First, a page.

Ancient Symbolism Derived From The Orange Blossom

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By Dexter Bedd

Gabriel Garcia Marquez utilized the symbolism of the orange blossom in his novel, Chronicle of a Death Foretold, to magnify Angela Vicario's lie and indecency. Angela Vicario, who was to marry the wealthy and mysterious Bayardo San Roman, dared to lay with a man before she was married and therefore shamelessly wore the orange blossoms on her gown. In the small Columbian town where the story takes place a woman's honor: her purity, innocence, and most importantly her chastity were held to the highest respects.

The orange blossom has stood for purity, chastity, and innocence dating back to ancient China. In China an emblem of the orange blossom was placed on the gowns of young brides to represent these virtues. This tradition moved westward into India and up to Persia which is present day Iran. After many difficult years of fighting in the crusades many European soldiers brought back with them this flower and its meaning to their young blushing brides to be. Europe was introduced to the sweetly fragranced flower and the idea of decorating a bride with its beauty and meaning.

The custom was first brought into Spain and then moved to France and England. The Spanish of course took their newly found custom to the new world with them and all of their colonies therefore were recipients of respect for this flower. Citrus sinensis, the scientific name for the orange blossom also became a symbol of fertility in the Victorian era. The orange blossom took on this new meaning, because it blooms along side oranges. Being that the tree produces both fruit and flower caused people to consider it to be very fertile.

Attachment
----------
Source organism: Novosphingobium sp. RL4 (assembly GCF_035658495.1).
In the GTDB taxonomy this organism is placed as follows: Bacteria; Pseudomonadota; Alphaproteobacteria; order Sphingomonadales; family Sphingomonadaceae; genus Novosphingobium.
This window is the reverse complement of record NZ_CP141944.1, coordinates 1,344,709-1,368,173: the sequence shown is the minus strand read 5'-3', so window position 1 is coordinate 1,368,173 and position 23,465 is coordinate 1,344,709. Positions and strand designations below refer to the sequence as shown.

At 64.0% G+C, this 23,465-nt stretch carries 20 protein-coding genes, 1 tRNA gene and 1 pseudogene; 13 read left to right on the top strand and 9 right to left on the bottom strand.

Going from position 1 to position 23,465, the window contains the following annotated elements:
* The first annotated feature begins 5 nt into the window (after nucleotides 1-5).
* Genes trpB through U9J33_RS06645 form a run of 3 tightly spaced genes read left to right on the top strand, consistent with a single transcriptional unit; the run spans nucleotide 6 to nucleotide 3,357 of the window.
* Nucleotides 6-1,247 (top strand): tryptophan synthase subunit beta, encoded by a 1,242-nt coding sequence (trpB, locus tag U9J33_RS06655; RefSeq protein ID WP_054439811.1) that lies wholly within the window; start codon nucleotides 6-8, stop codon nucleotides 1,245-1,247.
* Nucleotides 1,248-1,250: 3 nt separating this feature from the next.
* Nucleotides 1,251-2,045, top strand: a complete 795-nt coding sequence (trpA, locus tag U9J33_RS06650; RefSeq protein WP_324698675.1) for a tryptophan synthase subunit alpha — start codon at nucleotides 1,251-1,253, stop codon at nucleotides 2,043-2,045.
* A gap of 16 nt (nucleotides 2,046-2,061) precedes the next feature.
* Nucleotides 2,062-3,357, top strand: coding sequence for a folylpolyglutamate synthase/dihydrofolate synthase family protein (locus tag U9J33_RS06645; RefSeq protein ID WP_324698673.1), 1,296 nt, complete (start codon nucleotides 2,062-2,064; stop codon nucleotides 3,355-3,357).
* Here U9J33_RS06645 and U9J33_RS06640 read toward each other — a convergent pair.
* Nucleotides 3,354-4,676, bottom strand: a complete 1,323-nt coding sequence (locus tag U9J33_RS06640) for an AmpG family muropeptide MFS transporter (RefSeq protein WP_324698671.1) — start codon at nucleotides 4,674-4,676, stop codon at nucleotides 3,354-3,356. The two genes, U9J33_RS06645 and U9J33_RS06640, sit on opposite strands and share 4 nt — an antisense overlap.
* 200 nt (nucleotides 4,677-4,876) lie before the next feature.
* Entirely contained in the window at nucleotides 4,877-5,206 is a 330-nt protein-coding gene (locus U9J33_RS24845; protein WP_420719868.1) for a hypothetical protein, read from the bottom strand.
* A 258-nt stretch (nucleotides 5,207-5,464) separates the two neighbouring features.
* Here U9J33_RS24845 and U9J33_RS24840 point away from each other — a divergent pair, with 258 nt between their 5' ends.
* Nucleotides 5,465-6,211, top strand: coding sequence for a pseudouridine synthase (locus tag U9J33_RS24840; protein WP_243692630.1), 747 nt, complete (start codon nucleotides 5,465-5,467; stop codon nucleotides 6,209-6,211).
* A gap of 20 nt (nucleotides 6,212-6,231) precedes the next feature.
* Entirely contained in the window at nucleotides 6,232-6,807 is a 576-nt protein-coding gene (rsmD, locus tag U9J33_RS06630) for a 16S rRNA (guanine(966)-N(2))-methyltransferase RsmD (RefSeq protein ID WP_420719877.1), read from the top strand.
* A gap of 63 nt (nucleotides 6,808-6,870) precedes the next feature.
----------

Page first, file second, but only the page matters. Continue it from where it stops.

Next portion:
Queen Victoria herself wore a wreath of orange blossoms on her wedding day. Doing such increased the demand for the flower tenfold. Everyone dutifully followed the example of Queen Victoria and used orange blossoms to accent their weddings. Unfortunately orange blossoms were incredibly expensive. Sometimes orange blossoms were in short supply and could not meet the demands of the number of people that wanted them.

In the north it was very difficult to get orange blossoms, because orange blossoms can only grow in warmer climates like in the south. Since not everyone could afford these fresh flowers that were in such high demand, therefore expensive, they had to resort to alternative options. Wax versions of the orange blossom became the alternative to the incredibly expensive fresh orange blossom.

Women wore them in wreaths and other sorts of head garments. Orange blossoms were also placed along side roses in bouquet. The delicate white flower seemed to be complimentary with all other sorts of flowers. Outside of headdress and flower arrangements some women would actually pin orange blossoms to their gowns.

It is truly astounding how such a small flower could come to take on such big meanings. The orange blossom was given the task to remain forever innocent, pure and chaste. It cannot be like its cousin the rose a red hot lover the flowery symbol for passion and love. The ancient Chinese in all their wisdom selected it to be the everlasting symbol for purity and with its delicate petals and sweet smell the orange blossom holds true to that original idea.